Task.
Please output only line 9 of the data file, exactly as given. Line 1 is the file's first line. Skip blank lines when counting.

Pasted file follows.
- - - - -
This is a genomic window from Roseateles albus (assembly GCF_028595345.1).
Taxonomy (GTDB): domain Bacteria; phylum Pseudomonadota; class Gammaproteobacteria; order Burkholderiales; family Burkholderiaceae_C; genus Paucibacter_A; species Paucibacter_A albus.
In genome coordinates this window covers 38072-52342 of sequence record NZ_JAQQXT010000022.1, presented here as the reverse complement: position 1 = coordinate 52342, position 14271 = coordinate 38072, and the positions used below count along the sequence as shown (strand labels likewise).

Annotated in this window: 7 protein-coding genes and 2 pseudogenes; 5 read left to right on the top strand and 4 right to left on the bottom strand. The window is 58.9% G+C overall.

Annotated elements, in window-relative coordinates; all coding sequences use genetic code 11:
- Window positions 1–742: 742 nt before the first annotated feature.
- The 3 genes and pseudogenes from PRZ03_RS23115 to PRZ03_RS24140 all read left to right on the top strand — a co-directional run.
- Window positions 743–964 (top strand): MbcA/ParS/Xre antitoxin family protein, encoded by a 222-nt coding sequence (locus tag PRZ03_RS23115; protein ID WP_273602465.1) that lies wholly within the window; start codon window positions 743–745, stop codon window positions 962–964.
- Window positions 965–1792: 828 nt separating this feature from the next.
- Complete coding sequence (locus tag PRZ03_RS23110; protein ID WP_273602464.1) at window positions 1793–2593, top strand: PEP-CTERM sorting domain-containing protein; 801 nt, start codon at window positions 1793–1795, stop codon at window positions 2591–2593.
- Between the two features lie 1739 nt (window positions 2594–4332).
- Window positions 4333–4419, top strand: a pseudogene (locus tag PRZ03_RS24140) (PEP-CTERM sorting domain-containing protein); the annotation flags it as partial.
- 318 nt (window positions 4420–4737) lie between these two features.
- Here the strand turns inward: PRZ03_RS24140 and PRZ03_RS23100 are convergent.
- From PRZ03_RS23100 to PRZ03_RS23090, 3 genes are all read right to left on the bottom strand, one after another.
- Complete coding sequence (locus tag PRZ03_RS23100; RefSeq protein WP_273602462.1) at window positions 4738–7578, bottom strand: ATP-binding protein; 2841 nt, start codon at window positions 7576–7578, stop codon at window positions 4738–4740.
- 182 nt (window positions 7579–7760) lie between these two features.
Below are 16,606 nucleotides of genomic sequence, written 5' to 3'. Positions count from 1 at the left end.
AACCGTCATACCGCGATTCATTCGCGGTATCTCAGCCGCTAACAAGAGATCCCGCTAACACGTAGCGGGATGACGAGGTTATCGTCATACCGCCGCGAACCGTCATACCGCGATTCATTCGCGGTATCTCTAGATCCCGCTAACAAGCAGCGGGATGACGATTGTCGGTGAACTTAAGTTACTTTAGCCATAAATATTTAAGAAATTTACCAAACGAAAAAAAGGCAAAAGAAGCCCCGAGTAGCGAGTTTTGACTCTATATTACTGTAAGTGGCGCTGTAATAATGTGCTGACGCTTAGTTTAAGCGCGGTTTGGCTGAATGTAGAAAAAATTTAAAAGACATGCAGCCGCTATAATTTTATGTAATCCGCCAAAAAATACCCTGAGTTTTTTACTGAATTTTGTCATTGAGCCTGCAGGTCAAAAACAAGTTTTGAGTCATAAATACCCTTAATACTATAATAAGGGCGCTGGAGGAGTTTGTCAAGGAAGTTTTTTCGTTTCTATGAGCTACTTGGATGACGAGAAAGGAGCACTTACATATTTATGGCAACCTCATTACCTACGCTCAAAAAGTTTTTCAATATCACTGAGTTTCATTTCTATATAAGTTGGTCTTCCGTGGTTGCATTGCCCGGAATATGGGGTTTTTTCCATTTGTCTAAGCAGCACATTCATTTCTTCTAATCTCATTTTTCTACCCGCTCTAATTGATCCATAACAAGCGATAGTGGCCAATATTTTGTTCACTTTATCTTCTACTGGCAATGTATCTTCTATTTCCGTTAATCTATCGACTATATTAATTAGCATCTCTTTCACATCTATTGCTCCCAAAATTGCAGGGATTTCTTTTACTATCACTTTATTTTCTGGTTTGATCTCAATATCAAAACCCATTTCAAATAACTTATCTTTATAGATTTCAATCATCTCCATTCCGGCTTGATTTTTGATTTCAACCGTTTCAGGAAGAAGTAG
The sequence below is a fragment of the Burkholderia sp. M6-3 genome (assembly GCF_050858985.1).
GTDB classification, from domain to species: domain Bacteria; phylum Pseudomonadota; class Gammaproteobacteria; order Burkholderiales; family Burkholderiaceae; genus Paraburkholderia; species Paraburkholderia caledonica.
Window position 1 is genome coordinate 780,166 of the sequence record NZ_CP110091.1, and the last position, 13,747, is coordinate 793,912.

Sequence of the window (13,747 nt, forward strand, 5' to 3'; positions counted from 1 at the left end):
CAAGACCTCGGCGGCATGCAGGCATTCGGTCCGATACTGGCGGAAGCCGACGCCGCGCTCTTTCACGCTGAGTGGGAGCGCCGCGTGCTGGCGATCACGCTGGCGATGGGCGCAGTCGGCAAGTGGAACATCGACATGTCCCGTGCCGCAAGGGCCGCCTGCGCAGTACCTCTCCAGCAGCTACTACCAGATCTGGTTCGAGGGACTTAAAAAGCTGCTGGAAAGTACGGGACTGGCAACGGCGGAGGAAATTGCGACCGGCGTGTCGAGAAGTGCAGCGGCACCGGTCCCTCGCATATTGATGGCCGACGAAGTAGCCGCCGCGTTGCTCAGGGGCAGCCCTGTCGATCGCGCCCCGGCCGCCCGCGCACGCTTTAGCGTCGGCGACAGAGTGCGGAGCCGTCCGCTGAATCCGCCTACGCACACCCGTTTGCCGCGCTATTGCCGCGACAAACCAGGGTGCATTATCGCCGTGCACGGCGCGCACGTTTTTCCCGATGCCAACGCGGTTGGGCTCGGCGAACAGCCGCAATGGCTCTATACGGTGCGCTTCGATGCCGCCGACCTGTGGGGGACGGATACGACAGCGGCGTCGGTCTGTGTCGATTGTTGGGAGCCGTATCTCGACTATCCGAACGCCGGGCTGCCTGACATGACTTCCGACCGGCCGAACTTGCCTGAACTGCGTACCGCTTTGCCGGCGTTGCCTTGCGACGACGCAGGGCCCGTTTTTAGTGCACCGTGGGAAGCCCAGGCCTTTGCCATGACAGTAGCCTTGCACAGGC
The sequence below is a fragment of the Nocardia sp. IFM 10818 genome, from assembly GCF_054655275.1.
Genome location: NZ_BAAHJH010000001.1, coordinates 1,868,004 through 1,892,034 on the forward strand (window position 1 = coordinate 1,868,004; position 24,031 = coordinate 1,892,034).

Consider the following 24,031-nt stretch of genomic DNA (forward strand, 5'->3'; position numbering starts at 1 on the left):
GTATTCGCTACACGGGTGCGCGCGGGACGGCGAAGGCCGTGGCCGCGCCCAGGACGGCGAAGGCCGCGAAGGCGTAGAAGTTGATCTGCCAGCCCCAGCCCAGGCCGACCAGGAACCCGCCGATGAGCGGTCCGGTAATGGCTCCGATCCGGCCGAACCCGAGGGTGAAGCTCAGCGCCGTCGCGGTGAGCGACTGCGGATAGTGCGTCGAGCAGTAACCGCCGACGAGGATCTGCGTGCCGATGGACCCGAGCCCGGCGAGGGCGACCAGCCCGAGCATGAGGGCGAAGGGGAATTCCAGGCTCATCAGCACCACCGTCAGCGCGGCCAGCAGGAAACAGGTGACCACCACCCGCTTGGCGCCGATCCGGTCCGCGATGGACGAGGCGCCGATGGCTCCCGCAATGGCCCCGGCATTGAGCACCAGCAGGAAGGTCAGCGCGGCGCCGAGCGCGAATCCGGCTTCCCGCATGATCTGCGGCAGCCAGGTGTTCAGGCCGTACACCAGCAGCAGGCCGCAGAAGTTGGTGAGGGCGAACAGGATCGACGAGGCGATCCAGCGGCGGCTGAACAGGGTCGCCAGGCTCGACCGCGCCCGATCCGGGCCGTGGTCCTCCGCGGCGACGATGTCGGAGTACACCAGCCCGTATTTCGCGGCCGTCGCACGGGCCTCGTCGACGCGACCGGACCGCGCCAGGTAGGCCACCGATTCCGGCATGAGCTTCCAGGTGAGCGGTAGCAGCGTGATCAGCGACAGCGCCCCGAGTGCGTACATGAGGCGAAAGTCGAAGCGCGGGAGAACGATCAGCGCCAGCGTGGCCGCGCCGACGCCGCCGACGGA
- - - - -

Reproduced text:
- Window positions 965–1792: 828 nt separating this feature from the next.